Wine, olive oil, and bread are the 3 key elements of Tuscan cuisine. Food is simple, made with fresh, local and seasonal products, and are therefore so tasty! If you stay at Villa le Barone you will be able to see in our garden eggplants, zucchinis, tomatoes, salads, artichokes… The sage, rosemary, thyme, basil are also growing there and are perfuming the dishes served in the restaurant! All dishes, including deserts, are prepared by our cooks! Try the “tiramisu” or the “amaretto”! This is “slow food” as opposed to “fast food”!
In summer, you will savor your dinner on the terrace surrounded by the hydrangeas, the honeysuckle and the wisteria. If you wish to enjoy a romantic dinner with a beautiful sunset, it can be served alone together on the heart terrace. But, if the weather does not allow to be outside, the restaurant will welcome you with its superb paintings, chandeliers, and ceramics!

Villa le Barone' tuscan cooks Alessio e Tommaso

Villa le Barone’ s tuscan cooks Alessio e Tommaso

If you wish to have an amazing “hands on” cooking class, our Tuscan cook Alessio will be pleased to teach you how to make a full Tuscan meal …that you will eat afterwards. You will also get all the recipes and be able to invite your friends at home to enjoy a Tuscan dinner!
Enjoy Tuscan specialties, slow food, and Tuscan gastronomy at Villa le Barone!

Sustainable Viticulture in Panzano in Chianti

September 16, 2016  |  Food & Wine  |  Comments Off
Villa le Barone : Preparing for the shooting by  Photographer Michael Somoroff

Villa le Barone : Preparing for the shooting by Photographer Michael Somoroff

Since 2005 ,the Panzano in Chianti ‘s vintners have join forces to put into practice a sustainable viticulture, producing healthier wines without chemical residues , and therefore bringing benefits for the consumers, for the environment , and from a social point . Villa le Barone has on its wine list the best wines produced by Panzano ‘s vintners!

In 2005, 19 vintners of Panzano in Chianti joined forces to create a free and independent group to exchange experiences, and develop common projects and initiatives. They have common values, which Villa le Barone also shares: the love for the territory, Panzano, the passion for their work, the commitment to a continuous quest for quality. Each of the vintner and wine makers are making wine with their own grapes and run their winery directly. It is a wine that incorporates in its taste and aroma the characteristics of the territory where it grows, and this makes it unique! It is impossible to reproduce this wine in other parts of the world!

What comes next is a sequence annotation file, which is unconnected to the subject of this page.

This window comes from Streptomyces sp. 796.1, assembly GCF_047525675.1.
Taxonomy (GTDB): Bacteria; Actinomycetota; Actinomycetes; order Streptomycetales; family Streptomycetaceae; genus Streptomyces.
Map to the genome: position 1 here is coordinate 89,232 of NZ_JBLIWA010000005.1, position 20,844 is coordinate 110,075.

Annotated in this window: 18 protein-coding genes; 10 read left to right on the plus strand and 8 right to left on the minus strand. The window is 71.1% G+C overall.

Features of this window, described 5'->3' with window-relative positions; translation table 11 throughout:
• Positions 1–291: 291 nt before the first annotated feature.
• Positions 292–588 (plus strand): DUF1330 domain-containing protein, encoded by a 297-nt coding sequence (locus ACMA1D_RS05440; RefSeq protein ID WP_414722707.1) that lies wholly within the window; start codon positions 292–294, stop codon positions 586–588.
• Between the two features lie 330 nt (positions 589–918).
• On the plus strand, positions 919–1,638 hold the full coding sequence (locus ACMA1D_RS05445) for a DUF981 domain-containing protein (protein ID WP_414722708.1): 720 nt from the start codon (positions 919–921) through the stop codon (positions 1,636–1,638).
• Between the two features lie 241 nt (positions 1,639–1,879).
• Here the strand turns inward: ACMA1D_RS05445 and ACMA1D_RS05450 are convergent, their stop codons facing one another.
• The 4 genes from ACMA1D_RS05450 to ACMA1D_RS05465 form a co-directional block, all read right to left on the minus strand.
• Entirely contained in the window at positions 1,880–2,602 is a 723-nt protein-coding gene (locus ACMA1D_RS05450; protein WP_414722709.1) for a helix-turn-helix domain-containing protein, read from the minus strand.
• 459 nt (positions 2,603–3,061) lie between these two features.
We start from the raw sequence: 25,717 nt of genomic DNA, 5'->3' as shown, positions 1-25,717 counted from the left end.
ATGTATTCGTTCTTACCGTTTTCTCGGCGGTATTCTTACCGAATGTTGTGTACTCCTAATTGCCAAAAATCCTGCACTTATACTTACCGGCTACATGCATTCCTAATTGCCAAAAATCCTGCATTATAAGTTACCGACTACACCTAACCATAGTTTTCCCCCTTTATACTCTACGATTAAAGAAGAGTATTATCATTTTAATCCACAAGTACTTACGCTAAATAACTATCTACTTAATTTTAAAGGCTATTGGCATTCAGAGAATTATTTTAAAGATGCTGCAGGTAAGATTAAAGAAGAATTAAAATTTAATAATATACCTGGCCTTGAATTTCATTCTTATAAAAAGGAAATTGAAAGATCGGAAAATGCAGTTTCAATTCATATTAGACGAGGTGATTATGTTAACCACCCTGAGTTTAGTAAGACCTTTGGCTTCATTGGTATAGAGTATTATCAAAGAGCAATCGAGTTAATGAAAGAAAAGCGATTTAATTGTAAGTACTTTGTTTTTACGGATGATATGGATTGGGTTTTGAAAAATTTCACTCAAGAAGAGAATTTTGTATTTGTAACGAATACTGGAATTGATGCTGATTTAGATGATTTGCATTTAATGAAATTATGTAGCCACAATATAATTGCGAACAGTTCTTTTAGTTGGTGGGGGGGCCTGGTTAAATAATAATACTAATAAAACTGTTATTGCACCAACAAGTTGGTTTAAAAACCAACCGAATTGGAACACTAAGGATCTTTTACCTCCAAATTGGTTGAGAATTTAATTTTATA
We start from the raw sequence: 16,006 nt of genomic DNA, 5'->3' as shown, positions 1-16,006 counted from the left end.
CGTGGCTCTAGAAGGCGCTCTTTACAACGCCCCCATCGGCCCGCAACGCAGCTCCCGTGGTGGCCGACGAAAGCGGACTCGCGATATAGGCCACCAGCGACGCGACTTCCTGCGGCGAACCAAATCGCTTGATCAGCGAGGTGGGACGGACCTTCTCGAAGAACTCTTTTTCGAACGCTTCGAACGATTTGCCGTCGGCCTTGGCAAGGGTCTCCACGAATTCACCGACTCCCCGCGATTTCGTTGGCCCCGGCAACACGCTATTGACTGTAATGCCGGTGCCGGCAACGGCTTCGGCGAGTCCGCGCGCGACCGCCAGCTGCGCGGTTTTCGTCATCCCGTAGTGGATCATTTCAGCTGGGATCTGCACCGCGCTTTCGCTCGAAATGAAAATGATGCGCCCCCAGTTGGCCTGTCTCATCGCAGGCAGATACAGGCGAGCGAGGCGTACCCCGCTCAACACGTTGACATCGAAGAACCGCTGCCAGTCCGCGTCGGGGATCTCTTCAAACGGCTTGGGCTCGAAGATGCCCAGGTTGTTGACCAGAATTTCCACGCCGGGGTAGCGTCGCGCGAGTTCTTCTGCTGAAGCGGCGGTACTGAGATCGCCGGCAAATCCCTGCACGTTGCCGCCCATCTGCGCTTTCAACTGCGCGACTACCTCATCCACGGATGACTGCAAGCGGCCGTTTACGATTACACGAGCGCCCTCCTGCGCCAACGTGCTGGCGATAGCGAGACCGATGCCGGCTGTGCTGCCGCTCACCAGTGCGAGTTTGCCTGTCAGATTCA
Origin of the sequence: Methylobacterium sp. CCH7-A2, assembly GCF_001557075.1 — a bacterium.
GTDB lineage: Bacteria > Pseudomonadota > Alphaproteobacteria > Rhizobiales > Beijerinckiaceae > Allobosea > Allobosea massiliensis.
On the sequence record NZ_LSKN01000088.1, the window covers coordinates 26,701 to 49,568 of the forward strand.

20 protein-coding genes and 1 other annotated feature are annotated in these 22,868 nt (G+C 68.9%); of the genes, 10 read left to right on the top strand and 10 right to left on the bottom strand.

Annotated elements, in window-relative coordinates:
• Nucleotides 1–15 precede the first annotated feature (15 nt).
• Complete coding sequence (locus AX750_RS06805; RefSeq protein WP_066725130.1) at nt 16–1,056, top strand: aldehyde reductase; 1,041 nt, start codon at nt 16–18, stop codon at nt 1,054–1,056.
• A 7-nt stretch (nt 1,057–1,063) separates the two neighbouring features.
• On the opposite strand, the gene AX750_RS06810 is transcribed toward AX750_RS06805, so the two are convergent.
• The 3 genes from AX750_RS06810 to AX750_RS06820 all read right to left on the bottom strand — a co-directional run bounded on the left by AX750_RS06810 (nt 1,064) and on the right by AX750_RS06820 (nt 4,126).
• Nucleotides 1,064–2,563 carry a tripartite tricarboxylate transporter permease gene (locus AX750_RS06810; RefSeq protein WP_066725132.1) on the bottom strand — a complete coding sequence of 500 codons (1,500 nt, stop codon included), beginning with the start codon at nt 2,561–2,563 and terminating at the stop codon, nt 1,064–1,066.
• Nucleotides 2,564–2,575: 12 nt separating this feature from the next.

Panzano in Chianti: decor by Luca Carfagna for the Wine Festival Vino al Vino

Panzano in Chianti: decor by Luca Carfagna for the Wine Festival Vino al Vino

The Panzano ‘s vintners have now created the Experimental Research station for Sustainable Viticulture (SPEVIS, Stazione Sperimentale for Sustainable Viticulture) to help wineries to adopt organic methods . The objective is to make Panzano the first Italian organic zone, respectful of the territory, where no synthetic chemicals are being used. Everyone gains from this approach: the consumers, who will enjoy a better wine, the local environment, with less pollution for the soil and for the underground water, the local people, and the workers.
Guests of Villa le Barone will find on our wine list those wonderful wines produced in Panzano, and Giulia, our head waitress, will be most pleased to help them in choosing the best wine to fit the excellent dishes prepared by Alessio our Tuscan chef, with the help of Tommaso.

Chianti Wines Festivals 2016

August 22, 2016  |  Food & Wine  |  Comments Off
Chianti Wine Festival in Panzano

Chianti Wine Festival in Panzano

The 2016 Chianti wines festivals around Villa le Barone are approaching.

They are held from September 8 to 11 in Greve in Chianti and from 15 to 18 September in Panzano in Chianti: buy a drink that you can store in memory, evaluate all Chianti Classico presented by the producers and walk back to Villa le Barone. To help you know these wines and prepare you for tastings, here is a quiz that will entertain you, hopefully!

  1. The Chianti is a wine from
    • Umbria
    • Emilia -Romagna
    • Tuscany
  2. The first rules defining the Chianti Classico were fixed by
    • Barone Ricasoli
    • Marchese Antinori
    • Marchese Mazzei
  3. A Chianti Classico wine must contain a minimum Sangiovese varietal percentage:
    • 60%
    •  70%
    • 80%
  4. The remaining 20% ​​may be varieties such as:
    • Canaiolo
    • Colorino
    • Other
  5. The symbol of the Chianti Classico wine is the:
    • Black Rooster
    • White Rooster
    • Black Horse
  6. The Chianti Classico appellation is a:
    • DOCG (Denomination of Origin of Controlled and Guaranteed
    • DOP (Protected Designation of Origin)
    • IGT Indicazione Geografica Tipica
  7. The Chianti Classico Riserva has:
    • More than 2 years of age
    • Over 3 years old
    • Over 4 years of age
  8. A Super Tuscan wine is:
    • A red wine that does not follow Chianti Classico production regulations and which may include varieties such as Merlot, Cabernet Sauvignon and Syrah
    • An IGT high quality wine
    • Both
Chianti Wine Festival in Greve

Chianti Wine Festival in Greve

Responses

  1. Tuscany
  2.  The first rules of the Chianti Classico composition were established by Baron Ricasoli, Prime Minister of Italy in the 19th century.
  3.  80%
  4.  3 varieties can be found in the Chianti Classico
  5. Black Rooster
  6. The Chianti Classico is a DOCG wine. There were 73 DOCG in 2014 in Italy and 332 DOCs
  7. The Chianti Riserva is kept three years in oak barrels before bottling
  8. Super Tuscans are IGT quality wines but do not follow the rules of composition of the Chianti Classico